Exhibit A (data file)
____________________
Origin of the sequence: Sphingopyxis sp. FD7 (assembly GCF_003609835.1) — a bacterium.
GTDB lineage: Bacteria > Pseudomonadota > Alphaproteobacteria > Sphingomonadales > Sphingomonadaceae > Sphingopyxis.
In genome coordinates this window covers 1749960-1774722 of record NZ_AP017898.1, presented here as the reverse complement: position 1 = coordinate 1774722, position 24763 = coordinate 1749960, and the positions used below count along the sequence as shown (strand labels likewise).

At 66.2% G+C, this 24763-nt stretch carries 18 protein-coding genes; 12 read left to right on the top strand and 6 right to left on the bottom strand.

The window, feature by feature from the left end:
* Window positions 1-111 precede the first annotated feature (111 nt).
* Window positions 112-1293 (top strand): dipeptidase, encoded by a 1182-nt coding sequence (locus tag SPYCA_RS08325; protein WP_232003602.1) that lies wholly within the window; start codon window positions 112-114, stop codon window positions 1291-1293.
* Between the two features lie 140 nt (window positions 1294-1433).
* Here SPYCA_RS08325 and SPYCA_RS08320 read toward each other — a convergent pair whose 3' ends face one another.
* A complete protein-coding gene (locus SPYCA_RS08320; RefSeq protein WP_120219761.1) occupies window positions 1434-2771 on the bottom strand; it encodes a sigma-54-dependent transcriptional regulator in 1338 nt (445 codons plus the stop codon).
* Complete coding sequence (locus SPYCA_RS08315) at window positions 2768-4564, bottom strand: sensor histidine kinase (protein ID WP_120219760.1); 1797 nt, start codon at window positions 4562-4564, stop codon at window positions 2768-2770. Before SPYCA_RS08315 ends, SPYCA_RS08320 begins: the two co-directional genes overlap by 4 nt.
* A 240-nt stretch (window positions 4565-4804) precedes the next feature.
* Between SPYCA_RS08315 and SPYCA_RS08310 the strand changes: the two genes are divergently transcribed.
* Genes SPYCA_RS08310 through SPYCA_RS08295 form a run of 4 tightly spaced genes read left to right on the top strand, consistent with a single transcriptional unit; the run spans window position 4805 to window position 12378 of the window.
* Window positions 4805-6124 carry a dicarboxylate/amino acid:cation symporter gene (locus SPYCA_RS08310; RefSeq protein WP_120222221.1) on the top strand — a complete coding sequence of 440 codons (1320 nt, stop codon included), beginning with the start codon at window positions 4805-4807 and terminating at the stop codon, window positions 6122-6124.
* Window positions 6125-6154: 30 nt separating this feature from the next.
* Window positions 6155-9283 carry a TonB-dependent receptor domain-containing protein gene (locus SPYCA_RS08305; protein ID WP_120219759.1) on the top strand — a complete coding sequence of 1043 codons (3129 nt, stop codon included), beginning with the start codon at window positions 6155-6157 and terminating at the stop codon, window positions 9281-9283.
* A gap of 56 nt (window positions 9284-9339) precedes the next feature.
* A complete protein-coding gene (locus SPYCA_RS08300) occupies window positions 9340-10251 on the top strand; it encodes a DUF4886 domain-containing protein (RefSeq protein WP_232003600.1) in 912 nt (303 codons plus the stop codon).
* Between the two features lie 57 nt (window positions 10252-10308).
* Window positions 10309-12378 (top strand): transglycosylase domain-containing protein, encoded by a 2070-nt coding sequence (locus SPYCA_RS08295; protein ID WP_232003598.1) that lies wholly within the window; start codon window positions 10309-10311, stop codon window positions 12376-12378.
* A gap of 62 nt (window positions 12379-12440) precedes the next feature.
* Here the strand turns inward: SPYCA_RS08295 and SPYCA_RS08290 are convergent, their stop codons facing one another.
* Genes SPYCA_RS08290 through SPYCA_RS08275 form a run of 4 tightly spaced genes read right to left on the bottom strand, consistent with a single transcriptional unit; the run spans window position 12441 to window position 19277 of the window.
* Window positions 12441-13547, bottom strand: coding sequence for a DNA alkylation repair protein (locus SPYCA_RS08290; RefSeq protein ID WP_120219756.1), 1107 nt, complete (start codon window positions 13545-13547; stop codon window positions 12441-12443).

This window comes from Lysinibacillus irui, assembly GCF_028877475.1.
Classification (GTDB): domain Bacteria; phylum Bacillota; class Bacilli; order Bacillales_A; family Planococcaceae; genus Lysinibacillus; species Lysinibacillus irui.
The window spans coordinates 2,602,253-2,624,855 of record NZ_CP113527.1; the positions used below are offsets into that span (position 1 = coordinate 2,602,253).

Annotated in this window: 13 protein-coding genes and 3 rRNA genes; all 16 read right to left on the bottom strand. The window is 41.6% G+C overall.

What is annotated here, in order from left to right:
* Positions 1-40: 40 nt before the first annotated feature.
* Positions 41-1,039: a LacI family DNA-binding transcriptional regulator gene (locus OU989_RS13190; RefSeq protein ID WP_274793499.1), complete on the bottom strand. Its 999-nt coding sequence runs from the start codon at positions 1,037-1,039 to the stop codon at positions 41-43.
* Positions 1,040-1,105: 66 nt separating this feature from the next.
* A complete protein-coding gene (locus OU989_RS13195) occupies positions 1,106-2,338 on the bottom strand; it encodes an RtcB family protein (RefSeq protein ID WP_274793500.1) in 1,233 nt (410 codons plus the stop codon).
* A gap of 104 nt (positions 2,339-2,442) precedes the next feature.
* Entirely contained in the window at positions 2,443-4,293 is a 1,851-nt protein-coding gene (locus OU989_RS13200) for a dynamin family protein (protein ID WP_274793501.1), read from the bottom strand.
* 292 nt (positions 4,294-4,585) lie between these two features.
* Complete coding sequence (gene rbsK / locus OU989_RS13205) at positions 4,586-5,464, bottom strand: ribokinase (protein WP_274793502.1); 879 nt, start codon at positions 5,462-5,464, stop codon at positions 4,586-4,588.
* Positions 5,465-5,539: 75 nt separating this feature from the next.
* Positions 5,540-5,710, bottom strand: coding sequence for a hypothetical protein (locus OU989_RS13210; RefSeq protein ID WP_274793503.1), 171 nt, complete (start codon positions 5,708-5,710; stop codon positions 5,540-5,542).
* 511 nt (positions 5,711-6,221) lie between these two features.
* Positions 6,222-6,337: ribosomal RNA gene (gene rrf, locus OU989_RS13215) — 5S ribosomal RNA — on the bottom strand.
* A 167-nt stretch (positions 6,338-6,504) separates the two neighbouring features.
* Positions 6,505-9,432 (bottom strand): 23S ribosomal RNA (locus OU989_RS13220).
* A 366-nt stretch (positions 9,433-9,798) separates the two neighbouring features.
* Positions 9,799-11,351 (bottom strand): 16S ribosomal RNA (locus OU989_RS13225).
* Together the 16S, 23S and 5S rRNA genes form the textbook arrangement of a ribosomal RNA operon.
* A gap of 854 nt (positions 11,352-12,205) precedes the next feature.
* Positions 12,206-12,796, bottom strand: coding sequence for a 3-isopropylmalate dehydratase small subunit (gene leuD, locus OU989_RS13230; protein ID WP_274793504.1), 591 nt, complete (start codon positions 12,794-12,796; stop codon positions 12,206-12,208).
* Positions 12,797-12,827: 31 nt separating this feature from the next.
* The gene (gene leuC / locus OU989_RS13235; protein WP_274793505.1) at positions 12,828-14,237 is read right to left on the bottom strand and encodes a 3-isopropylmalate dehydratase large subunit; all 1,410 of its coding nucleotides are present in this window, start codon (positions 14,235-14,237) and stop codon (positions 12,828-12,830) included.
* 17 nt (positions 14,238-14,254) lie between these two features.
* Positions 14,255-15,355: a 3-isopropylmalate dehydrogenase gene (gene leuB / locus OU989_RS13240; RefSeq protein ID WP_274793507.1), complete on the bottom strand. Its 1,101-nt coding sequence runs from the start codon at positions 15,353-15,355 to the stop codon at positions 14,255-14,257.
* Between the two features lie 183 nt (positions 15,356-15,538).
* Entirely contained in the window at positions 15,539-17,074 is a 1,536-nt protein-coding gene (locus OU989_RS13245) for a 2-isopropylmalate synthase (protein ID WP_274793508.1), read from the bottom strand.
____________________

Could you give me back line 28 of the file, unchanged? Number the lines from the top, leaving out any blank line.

The window spans coordinates 2,602,253-2,624,855 of record NZ_CP113527.1; the positions used below are offsets into that span (position 1 = coordinate 2,602,253).